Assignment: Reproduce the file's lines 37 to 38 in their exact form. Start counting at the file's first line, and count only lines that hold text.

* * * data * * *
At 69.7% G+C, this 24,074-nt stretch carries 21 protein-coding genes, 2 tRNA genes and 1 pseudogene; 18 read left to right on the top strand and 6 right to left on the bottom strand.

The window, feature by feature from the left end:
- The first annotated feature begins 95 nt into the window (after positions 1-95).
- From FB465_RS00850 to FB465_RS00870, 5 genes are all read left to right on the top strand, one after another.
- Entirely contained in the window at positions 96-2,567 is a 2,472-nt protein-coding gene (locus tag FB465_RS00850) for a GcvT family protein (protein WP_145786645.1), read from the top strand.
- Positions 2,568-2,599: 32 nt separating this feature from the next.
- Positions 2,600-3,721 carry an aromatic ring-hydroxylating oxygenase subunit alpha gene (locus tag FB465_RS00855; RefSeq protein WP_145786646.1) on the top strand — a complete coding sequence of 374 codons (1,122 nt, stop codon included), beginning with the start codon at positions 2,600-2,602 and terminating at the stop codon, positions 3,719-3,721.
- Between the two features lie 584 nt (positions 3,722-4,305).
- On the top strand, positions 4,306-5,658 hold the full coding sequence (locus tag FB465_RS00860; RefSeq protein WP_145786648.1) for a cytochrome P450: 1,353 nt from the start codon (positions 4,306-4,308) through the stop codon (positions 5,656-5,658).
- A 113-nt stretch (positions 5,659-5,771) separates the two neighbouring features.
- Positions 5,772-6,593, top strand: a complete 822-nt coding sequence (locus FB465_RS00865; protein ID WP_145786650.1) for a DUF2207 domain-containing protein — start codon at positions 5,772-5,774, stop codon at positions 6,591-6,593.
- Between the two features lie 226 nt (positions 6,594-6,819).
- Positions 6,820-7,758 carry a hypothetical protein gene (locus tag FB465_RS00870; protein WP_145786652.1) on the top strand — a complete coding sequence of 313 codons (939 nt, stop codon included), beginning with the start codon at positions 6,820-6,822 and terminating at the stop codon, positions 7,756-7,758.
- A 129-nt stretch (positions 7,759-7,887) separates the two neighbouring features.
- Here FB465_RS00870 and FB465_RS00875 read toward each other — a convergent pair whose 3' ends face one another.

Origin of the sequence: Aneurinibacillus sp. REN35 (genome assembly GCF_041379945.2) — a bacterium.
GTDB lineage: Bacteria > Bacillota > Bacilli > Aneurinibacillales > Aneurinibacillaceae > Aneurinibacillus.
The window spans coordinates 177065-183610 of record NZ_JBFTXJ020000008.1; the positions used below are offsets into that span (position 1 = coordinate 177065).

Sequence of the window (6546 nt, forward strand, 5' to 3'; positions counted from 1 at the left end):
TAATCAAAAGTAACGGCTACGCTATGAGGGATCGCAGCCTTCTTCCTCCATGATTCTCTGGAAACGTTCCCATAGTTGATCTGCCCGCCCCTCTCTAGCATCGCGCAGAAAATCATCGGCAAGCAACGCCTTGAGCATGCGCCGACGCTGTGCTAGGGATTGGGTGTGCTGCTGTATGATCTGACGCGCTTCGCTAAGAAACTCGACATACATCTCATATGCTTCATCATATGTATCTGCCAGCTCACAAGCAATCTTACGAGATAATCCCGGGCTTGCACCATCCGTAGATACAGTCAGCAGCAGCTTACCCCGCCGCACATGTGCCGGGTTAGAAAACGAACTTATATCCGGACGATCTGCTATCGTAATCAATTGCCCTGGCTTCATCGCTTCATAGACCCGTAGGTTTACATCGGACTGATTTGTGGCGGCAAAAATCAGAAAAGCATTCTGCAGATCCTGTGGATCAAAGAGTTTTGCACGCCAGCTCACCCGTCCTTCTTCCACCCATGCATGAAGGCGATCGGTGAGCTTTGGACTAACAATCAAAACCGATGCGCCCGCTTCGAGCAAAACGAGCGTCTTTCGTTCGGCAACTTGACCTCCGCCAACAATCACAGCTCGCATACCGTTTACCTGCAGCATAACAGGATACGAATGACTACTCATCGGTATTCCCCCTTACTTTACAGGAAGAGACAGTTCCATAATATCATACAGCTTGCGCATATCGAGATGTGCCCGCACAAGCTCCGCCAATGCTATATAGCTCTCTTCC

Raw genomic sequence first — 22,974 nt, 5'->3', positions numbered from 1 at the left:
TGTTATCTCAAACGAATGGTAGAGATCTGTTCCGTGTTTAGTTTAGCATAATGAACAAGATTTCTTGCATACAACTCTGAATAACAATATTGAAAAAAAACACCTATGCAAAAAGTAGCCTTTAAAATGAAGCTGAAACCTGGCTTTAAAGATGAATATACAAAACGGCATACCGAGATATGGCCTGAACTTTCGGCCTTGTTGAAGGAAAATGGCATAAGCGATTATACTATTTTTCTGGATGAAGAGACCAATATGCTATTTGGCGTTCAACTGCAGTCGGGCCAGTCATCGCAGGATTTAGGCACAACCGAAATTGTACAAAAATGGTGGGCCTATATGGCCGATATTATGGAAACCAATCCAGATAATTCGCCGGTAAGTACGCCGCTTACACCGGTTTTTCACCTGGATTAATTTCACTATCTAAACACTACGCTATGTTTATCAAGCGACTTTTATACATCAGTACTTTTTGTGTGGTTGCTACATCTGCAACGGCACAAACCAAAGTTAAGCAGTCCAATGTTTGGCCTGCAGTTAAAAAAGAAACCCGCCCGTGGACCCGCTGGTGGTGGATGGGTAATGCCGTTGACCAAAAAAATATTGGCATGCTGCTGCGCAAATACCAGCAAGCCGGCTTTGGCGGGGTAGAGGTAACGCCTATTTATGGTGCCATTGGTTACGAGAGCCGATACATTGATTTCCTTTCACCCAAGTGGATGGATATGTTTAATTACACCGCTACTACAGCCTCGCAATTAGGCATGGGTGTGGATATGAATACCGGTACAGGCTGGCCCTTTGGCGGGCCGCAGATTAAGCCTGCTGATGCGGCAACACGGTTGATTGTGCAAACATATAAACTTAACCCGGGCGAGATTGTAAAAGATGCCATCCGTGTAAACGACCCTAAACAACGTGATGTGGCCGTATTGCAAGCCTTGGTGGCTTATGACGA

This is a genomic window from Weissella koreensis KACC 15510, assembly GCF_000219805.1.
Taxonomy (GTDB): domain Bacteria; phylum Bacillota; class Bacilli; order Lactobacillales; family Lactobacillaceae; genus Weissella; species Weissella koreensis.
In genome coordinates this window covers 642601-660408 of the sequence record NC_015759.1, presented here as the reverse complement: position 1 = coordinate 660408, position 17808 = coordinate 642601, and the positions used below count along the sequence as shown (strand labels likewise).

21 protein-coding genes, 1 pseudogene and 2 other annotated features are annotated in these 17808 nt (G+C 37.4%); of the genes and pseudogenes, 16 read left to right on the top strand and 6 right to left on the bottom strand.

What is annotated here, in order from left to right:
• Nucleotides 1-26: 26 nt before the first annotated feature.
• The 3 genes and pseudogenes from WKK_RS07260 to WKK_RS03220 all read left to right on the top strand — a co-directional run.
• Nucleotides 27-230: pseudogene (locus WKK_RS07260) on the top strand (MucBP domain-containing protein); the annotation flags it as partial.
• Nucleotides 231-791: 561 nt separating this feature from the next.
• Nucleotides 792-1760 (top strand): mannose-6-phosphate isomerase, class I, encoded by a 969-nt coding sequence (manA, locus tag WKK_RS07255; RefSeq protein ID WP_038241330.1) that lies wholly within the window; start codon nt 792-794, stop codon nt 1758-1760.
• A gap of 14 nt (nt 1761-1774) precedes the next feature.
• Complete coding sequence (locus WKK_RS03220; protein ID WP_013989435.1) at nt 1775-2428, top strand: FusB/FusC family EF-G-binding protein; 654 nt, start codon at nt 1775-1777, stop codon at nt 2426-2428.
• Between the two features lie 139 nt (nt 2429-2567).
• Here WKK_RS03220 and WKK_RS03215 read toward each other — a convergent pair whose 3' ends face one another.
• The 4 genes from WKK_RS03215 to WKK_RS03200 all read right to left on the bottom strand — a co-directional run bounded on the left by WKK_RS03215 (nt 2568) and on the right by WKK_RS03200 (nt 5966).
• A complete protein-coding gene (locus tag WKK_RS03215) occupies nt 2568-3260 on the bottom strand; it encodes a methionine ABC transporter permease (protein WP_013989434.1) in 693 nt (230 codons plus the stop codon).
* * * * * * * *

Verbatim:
• The 4 genes from WKK_RS03215 to WKK_RS03200 all read right to left on the bottom strand — a co-directional run bounded on the left by WKK_RS03215 (nt 2568) and on the right by WKK_RS03200 (nt 5966).
• A complete protein-coding gene (locus tag WKK_RS03215) occupies nt 2568-3260 on the bottom strand; it encodes a methionine ABC transporter permease (protein WP_013989434.1) in 693 nt (230 codons plus the stop codon).